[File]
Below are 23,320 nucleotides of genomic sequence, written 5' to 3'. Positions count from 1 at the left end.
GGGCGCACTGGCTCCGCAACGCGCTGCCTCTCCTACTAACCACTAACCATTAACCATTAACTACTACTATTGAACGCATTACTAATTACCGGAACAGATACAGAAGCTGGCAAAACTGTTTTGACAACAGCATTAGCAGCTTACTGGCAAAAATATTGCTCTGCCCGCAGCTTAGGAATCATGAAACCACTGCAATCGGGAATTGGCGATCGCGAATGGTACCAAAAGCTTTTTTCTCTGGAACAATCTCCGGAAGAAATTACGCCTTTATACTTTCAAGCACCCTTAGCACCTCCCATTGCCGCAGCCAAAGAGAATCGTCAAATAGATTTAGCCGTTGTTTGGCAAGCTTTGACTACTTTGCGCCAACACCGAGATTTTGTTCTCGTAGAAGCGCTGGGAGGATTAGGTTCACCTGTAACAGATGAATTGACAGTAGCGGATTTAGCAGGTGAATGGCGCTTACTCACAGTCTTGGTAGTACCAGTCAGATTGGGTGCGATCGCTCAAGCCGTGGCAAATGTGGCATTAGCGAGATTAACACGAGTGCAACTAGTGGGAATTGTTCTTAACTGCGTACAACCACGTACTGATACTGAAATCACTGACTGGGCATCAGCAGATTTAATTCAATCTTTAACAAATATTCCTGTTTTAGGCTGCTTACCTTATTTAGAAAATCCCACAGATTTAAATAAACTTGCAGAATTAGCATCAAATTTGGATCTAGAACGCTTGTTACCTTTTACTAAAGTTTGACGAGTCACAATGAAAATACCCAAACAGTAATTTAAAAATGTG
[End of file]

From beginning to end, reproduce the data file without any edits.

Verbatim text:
Below are 23,320 nucleotides of genomic sequence, written 5' to 3'. Positions count from 1 at the left end.
GGGCGCACTGGCTCCGCAACGCGCTGCCTCTCCTACTAACCACTAACCATTAACCATTAACTACTACTATTGAACGCATTACTAATTACCGGAACAGATACAGAAGCTGGCAAAACTGTTTTGACAACAGCATTAGCAGCTTACTGGCAAAAATATTGCTCTGCCCGCAGCTTAGGAATCATGAAACCACTGCAATCGGGAATTGGCGATCGCGAATGGTACCAAAAGCTTTTTTCTCTGGAACAATCTCCGGAAGAAATTACGCCTTTATACTTTCAAGCACCCTTAGCACCTCCCATTGCCGCAGCCAAAGAGAATCGTCAAATAGATTTAGCCGTTGTTTGGCAAGCTTTGACTACTTTGCGCCAACACCGAGATTTTGTTCTCGTAGAAGCGCTGGGAGGATTAGGTTCACCTGTAACAGATGAATTGACAGTAGCGGATTTAGCAGGTGAATGGCGCTTACTCACAGTCTTGGTAGTACCAGTCAGATTGGGTGCGATCGCTCAAGCCGTGGCAAATGTGGCATTAGCGAGATTAACACGAGTGCAACTAGTGGGAATTGTTCTTAACTGCGTACAACCACGTACTGATACTGAAATCACTGACTGGGCATCAGCAGATTTAATTCAATCTTTAACAAATATTCCTGTTTTAGGCTGCTTACCTTATTTAGAAAATCCCACAGATTTAAATAAACTTGCAGAATTAGCATCAAATTTGGATCTAGAACGCTTGTTACCTTTTACTAAAGTTTGACGAGTCACAATGAAAATACCCAAACAGTAATTTAAAAATGTG